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Tactical Blunder

As the Presidential race gets close to the wire, progressives are tearing their hair out with indecision. On the one hand, Nader's their guy. No doubt about it. But on the other hand, in many states, a strong Nader showing would likely tip those states to the GOP column - handing the White House to George W. Bush. What is a faithful progressive to do?

Friends of Nader's - like the so-called Nader's Raiders - have urged him to drop out to avoid throwing the election to Bush. Even Nader himself has just finished a "Don't Waste Your Vote" tour, in which he hints that progressives ought to practice so-called (there's that word again) "tactical voting" to avoid a Bush triumph. That, in a nutshell, means that Nader supporters who live in places where Gore has a lock - like his home "state" of Washington, D.C. - can go ahead and vote for the guy they really believe in. But those voters in close states, if the race is still up for grabs, would "tactically" vote for Gore.

Talk about a wasted vote. The whole notion of tactical voting is no more than a sop the two major parties throw to their malcontents to keep them in line. There are several problems with tactical voting, and I'll just address a few here, using Nader and Gore as illustrations.

First, I really can't put my finger on many things that Nader and Gore actually agree on. To me, that means that supporters of Nader who vote for Gore are actually voting for a man they mostly disagree with to deny victory to a man they disagree with somewhat more. Voting for someone you don't agree with - isn't that the very definition of a wasted vote? For those Nader supporters who say that they would rather have a Gore victory than a Bush victory, I suspect they don't really understand why they support Nader or why they don't support Gore, because someone who really believes in either one probably has ample reason to despise the other.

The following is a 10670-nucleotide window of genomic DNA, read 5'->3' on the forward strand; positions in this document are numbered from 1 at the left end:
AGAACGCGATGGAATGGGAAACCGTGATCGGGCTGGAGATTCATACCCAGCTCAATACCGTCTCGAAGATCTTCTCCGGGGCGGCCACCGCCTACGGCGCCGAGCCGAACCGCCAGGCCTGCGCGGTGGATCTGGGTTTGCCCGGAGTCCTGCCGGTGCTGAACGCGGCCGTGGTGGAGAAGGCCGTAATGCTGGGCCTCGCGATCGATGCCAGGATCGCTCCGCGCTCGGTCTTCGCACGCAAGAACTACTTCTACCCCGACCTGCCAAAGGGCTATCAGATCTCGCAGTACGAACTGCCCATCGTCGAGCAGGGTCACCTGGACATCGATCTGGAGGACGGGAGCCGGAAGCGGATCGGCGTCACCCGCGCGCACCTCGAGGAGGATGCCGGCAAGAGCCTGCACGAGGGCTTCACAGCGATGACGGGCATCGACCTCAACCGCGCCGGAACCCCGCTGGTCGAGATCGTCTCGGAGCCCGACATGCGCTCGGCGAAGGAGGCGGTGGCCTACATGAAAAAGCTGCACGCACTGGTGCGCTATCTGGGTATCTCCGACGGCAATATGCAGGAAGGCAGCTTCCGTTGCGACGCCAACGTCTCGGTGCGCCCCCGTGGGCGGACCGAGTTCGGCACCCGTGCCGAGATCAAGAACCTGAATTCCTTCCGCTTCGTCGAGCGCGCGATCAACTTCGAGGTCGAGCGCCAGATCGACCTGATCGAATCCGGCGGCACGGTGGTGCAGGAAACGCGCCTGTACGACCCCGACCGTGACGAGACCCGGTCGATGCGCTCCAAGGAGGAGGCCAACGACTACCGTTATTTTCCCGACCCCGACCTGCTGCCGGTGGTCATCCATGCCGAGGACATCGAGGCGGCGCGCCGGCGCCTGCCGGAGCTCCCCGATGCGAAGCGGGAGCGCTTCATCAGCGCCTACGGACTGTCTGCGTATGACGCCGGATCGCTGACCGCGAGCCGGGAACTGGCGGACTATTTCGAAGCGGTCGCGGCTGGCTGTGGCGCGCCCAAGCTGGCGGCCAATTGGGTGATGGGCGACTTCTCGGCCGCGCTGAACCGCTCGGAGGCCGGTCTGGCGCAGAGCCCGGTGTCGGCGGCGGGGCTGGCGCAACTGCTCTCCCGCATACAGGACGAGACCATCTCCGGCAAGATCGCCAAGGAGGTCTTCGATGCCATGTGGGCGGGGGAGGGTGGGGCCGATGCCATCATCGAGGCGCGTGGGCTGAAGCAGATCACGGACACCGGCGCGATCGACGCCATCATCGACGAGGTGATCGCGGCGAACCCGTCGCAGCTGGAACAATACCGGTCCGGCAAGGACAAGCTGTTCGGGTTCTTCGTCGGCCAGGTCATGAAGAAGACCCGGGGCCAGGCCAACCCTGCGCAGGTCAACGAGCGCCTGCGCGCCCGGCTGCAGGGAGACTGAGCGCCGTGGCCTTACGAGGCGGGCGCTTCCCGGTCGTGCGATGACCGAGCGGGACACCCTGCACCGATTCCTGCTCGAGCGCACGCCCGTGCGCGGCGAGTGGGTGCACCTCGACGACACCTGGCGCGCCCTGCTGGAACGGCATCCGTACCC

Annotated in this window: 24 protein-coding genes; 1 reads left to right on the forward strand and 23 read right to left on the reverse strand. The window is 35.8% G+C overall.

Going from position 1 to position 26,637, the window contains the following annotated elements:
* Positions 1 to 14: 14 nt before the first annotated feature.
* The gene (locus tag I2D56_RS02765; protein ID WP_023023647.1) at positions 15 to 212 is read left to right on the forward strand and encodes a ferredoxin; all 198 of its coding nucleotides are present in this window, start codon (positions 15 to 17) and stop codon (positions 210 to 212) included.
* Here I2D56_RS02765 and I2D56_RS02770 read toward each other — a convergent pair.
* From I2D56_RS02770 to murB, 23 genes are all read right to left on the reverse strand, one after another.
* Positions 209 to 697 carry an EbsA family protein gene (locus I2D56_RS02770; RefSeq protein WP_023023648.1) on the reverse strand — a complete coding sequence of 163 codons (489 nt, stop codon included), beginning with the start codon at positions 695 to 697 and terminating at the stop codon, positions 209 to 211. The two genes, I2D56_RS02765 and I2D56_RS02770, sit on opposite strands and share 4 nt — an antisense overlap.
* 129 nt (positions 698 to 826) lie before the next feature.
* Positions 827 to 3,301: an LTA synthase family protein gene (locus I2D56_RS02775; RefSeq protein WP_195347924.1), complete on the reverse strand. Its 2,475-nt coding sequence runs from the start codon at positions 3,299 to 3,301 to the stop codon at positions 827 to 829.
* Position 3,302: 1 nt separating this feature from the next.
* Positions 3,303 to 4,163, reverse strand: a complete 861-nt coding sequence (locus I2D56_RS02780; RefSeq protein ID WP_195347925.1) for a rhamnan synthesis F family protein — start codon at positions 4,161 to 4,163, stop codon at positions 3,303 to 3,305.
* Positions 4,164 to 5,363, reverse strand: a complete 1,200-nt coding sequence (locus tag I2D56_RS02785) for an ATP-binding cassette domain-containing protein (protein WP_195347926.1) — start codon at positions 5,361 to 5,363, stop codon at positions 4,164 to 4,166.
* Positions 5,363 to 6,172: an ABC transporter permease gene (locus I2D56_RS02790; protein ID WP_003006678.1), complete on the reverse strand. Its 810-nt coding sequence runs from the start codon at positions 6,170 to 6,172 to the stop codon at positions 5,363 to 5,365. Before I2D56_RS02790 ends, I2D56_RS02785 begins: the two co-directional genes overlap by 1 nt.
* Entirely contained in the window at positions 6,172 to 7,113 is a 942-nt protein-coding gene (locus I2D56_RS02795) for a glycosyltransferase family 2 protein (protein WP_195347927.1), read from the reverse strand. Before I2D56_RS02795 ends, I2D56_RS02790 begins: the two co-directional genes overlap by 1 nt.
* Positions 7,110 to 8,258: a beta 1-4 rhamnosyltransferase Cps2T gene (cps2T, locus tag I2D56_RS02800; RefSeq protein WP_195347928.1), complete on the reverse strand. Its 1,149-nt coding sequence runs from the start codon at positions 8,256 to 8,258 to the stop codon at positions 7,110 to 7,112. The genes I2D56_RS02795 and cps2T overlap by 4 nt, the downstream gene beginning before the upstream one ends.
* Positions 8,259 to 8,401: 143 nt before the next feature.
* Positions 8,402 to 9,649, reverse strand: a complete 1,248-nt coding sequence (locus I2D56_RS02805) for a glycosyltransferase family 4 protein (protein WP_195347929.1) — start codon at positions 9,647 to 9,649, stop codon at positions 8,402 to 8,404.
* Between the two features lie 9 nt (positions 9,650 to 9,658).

Then there's the fallacy that tactical voting will somehow change the result. No way, I say. Tactical theorists point to states like Washington or Oregon, where Nader's support is greater than the difference between Bush and Gore. If all those folks voted Gore, they plead, he would win the election. But it's just not so. Like I just said, there are a great number of Nader supporters - like the earnest folks over at Monkeyfist - who would rather shave their eyeballs with a rusty blade than vote for Gore. Nader, like Jesse Ventura, appeals to many who would stay home otherwise. Without Ralph in the race, that six, seven, or eight point margin doesn't shift to Gore - it shifts position on the couch and watches the whole thing on TV. (Or perhaps organizes a protest of some sort.) So tactical voting fails there, too.

Finally, tactical voting will effectively kill any alternative movement that advocates it. Third parties are historically most effective at introducing new ideas to the public - like the Reform Party in the 1990's, like the Socialist and Progressive Parties of the first half of the 20th Century. This effect can only occur when the third party threatens the electoral security of the parties in power. In 1992, the Reform Party found a groundswell of support for term limits and balanced budgets, and probably cost President Bush his re-election by taking almost one fifth of the popular vote. Two years later, the Republicans incorporated those ideas into the Contract with America and ended 40 years of Democratic rule.

What's the lesson here? In order to get what they want, Nader supporters have to cost Gore this election. If they engage in tactical voting, the message is clear: progressives have wants and needs, but when the chips are down, they'll fall right back in the party line. As long as they take that approach, the Democrats will take them for granted just like all those other Democratic constituencies who never get what they really want - but never look for an alternative either. Until the Democratic Party learns that it must satisfy its left wing or it will lose, it will continue to leave progressives out in the cold.

Football fans might think of the "prevent" defense, designed to give up a few yards here and there but prevent the "big play." The prevent defense, the saying goes, only prevents your team from winning. The same goes for tactical voting. Voting to prevent the other side from winning only means that your side loses. For progressives, four years of Bush might be unpleasant, but having him as a nemesis would be enormously valuable for grass roots building. Gore, on the other hand, might fool a number of people into believing he's on their side - which would likely be a much greater setback for progressive activists.

The election is now two weeks away. In every state, you'll have at least three or four choices - just about everyone can find at least one they mostly agree with. Tell your government what you want it to do for you. Vote to win.

All blatherings copyright 2000 by the author. All rights reserved. You can look, but don't touch. Thou shalt not covet thy neighbor's blatherings.

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